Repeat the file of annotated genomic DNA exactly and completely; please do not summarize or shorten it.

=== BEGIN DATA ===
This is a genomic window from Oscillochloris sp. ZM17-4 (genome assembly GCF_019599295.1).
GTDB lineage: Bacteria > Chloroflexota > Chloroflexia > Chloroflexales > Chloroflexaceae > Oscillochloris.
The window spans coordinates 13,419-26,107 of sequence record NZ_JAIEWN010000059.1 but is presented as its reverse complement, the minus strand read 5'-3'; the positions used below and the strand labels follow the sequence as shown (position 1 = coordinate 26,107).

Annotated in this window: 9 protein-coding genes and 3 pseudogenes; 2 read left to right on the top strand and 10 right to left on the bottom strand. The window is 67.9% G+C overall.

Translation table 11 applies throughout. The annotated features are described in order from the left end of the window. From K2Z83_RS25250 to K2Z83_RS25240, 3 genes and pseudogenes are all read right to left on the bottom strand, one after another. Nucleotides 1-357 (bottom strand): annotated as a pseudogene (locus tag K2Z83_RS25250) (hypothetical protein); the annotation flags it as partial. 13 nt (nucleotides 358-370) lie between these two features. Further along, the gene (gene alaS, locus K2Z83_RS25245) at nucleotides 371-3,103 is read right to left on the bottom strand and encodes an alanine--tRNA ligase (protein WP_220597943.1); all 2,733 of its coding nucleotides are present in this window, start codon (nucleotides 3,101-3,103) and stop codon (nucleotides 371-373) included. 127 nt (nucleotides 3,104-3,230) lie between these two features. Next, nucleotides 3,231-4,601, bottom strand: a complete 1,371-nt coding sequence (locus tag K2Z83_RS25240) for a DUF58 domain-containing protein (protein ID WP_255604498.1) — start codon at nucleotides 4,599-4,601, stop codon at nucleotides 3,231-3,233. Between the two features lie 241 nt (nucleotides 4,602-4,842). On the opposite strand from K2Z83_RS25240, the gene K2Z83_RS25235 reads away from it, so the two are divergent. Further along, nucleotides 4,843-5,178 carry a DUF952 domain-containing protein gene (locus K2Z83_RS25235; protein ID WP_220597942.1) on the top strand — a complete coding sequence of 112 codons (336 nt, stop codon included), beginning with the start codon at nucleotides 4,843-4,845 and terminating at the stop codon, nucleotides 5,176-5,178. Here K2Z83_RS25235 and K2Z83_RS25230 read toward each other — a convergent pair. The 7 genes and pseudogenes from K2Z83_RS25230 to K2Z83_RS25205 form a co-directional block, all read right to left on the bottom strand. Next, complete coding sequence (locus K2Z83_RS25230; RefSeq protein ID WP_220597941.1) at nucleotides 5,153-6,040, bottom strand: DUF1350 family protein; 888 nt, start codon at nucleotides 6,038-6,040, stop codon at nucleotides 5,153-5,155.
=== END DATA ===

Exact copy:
This is a genomic window from Oscillochloris sp. ZM17-4 (genome assembly GCF_019599295.1).
GTDB lineage: Bacteria > Chloroflexota > Chloroflexia > Chloroflexales > Chloroflexaceae > Oscillochloris.
The window spans coordinates 13,419-26,107 of sequence record NZ_JAIEWN010000059.1 but is presented as its reverse complement, the minus strand read 5'-3'; the positions used below and the strand labels follow the sequence as shown (position 1 = coordinate 26,107).

Annotated in this window: 9 protein-coding genes and 3 pseudogenes; 2 read left to right on the top strand and 10 right to left on the bottom strand. The window is 67.9% G+C overall.

Translation table 11 applies throughout. The annotated features are described in order from the left end of the window. From K2Z83_RS25250 to K2Z83_RS25240, 3 genes and pseudogenes are all read right to left on the bottom strand, one after another. Nucleotides 1-357 (bottom strand): annotated as a pseudogene (locus tag K2Z83_RS25250) (hypothetical protein); the annotation flags it as partial. 13 nt (nucleotides 358-370) lie between these two features. Further along, the gene (gene alaS, locus K2Z83_RS25245) at nucleotides 371-3,103 is read right to left on the bottom strand and encodes an alanine--tRNA ligase (protein WP_220597943.1); all 2,733 of its coding nucleotides are present in this window, start codon (nucleotides 3,101-3,103) and stop codon (nucleotides 371-373) included. 127 nt (nucleotides 3,104-3,230) lie between these two features. Next, nucleotides 3,231-4,601, bottom strand: a complete 1,371-nt coding sequence (locus tag K2Z83_RS25240) for a DUF58 domain-containing protein (protein ID WP_255604498.1) — start codon at nucleotides 4,599-4,601, stop codon at nucleotides 3,231-3,233. Between the two features lie 241 nt (nucleotides 4,602-4,842). On the opposite strand from K2Z83_RS25240, the gene K2Z83_RS25235 reads away from it, so the two are divergent. Further along, nucleotides 4,843-5,178 carry a DUF952 domain-containing protein gene (locus K2Z83_RS25235; protein ID WP_220597942.1) on the top strand — a complete coding sequence of 112 codons (336 nt, stop codon included), beginning with the start codon at nucleotides 4,843-4,845 and terminating at the stop codon, nucleotides 5,176-5,178. Here K2Z83_RS25235 and K2Z83_RS25230 read toward each other — a convergent pair. The 7 genes and pseudogenes from K2Z83_RS25230 to K2Z83_RS25205 form a co-directional block, all read right to left on the bottom strand. Next, complete coding sequence (locus K2Z83_RS25230; RefSeq protein ID WP_220597941.1) at nucleotides 5,153-6,040, bottom strand: DUF1350 family protein; 888 nt, start codon at nucleotides 6,038-6,040, stop codon at nucleotides 5,153-5,155.